Prarie1 commented on my post about housing and rent. He said:
Who would pay that much in rent??? That’s almost double my mortgage for 10 acres with a house and shop.
The explanation? Inflation, the eviction moratorium, investors, and escape from New York. All four of these things are driving an incredible increase in housing prices: both sales and rentals.
- First, inflation. The dollar is simply worth less because you had the government shoveling cash into the economy with a metaphorical front end loader. More cash chasing the available housing means your housing dollar doesn’t go as far.
- Next, the eviction moratorium. Being a landlord now carries significantly more risk than it did before the year and a half that landlords were forced to allow tenants to live in rental properties for free. Many landlords dropped out of the business. The ones who stayed began to raise rents in order to recoup losses caused by the moratorium.
- Then there is the escape from New York (and other restrictive states). After being locked down for months, many people from more restrictive, northern states have figured out that, since they can work remotely, Florida is a great place to buy a second (or even third) home. Taxes are low, housing is relatively cheap, so they are buying up property like you wouldn’t believe. This has the effect of reducing supply, and driving up prices, mostly because they are paying too much for houses without even realizing it, because they still think it’s a bargain when compared to NY prices.
- Then there are the investors. These are large companies who are watching the prices of real estate skyrocket and are buying up entire neighborhoods.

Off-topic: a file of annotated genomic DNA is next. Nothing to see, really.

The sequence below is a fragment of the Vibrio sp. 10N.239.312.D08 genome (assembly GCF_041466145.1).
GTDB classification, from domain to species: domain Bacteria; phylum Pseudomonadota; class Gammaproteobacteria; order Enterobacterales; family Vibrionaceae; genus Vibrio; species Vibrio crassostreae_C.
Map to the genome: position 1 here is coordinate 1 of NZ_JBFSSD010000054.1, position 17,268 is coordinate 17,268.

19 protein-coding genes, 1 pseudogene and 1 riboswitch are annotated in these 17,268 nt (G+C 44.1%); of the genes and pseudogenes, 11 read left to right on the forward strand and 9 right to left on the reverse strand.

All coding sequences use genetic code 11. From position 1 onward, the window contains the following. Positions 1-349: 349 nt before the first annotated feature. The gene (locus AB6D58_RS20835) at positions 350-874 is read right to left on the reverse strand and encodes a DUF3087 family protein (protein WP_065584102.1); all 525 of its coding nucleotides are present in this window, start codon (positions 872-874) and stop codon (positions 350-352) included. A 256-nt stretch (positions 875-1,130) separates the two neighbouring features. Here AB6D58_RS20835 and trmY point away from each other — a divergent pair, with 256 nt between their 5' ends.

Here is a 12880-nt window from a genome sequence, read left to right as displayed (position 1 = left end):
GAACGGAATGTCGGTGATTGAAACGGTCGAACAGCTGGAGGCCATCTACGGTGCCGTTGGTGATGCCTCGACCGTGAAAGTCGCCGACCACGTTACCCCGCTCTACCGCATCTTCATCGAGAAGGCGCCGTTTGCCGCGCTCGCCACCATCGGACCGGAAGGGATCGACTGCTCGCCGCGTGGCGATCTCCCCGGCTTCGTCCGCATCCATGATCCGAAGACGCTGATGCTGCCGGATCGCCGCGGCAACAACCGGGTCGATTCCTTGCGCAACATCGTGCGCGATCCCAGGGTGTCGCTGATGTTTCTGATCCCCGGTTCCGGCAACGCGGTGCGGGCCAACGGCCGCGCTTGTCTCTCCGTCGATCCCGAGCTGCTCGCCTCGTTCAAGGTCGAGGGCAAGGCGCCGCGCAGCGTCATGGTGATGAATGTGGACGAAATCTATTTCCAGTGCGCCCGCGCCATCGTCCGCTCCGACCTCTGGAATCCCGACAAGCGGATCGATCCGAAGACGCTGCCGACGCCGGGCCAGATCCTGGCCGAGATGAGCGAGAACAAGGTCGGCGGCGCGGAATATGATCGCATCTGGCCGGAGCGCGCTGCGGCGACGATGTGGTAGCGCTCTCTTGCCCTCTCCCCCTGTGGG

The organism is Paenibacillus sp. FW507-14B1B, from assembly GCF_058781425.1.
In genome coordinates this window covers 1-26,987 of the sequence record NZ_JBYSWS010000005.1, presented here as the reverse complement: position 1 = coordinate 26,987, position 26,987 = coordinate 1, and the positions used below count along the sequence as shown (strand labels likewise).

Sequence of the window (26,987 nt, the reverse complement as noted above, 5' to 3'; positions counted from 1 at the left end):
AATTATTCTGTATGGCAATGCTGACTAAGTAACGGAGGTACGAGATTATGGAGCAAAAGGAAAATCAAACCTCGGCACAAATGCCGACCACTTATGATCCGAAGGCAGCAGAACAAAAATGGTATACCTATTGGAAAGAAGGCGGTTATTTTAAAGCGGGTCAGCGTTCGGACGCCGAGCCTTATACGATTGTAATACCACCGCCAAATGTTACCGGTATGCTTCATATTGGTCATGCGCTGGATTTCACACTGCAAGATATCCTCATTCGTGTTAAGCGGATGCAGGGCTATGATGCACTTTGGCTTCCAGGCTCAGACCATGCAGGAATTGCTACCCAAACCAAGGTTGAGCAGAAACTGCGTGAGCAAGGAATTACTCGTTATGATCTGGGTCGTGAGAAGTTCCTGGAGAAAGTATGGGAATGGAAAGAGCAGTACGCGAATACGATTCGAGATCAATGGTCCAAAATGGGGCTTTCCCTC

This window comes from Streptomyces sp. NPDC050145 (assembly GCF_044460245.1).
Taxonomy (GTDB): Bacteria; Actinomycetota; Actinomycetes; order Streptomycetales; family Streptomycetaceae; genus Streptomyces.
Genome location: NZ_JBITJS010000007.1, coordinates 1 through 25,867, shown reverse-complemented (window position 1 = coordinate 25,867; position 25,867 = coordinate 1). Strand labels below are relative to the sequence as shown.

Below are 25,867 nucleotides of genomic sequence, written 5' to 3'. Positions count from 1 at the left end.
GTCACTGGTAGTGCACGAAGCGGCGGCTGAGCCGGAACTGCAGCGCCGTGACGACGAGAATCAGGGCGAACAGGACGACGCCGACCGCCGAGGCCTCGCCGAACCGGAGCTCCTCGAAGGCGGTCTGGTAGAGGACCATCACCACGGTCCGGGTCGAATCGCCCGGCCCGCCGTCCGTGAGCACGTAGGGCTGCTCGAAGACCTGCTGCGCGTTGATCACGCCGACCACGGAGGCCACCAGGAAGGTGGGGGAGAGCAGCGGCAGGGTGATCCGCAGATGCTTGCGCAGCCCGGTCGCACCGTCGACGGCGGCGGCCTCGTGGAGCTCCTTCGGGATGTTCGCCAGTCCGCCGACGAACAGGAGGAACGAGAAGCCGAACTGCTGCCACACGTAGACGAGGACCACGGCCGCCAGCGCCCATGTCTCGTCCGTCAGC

All of these factors are driving prices up to unbelievable levels. I was shocked in October when I did a review of area rental rates so I could adjust my rates for 2022. The average rental price had increased from about $1600 per month to around $2500 per month in just a year’s time. That’s a 56% increase in just a year’s time.
This nurse here in Miami saw a 40% increase in rent in one year’s time, and Miami’s rents were already high, meaning that they didn’t increase as much as some other areas in the state, such as Tampa or Orlando. Here are the cities with the largest growth in rent in the past 12 months, according to ApartmentsList:
- New York City, N.Y. – 33.5% rent growth
- Tampa, Fla. – 31.4% rent growth
- Scottsdale, Ariz. – 31.1% rent growth
- Orlando, Fla. – 30.1% rent growth
- Mesa, Ariz. – 29.5% rent growth
- St. Petersburg, Fla. – 29.3% rent growth
- Irvine, Calif. – 28% rent growth
- Phoenix, Ariz. – 27.9% rent growth
- Glendale, Ariz. – 27.5% rent growth
- Las Vegas, Nev. – 27.4% rent growth
If rents continue to increase at a rate of 32 percent per year, you can expect rents to double roughly every two years. (a $1,000 rent becomes $1,320 in one year, then becomes $1,745 at the end of year two) This is exactly what is happening.
Buying a house was similar. There are houses in the area that sold for $235,000 in 2019 and just sold again in 2021 for $325,000. The price of the house increased by 38 percent in less than two years.
So if a rent seems unreasonable, that’s because our real estate market is being warped and stretched by government interference. That is having the effect of driving up prices. So what do governments do? Interfere in the market some more, that’s what. Look at what the UK is doing:
Private landlords in the UK will be forced by law to bring their properties up to a set of national standards. Landlords will need a license. If a property fails to meet standards for maintenance, energy efficiency, and a minimum standard for fixtures and fittings, the landlord loses his license. Nearly one in five families in the UK are renters. What do you think this will do to rental prices in the UK when landlords are forced to lay out a large amount of money to meet the new, more stringent standards?
Expect to see a push for this here in the US.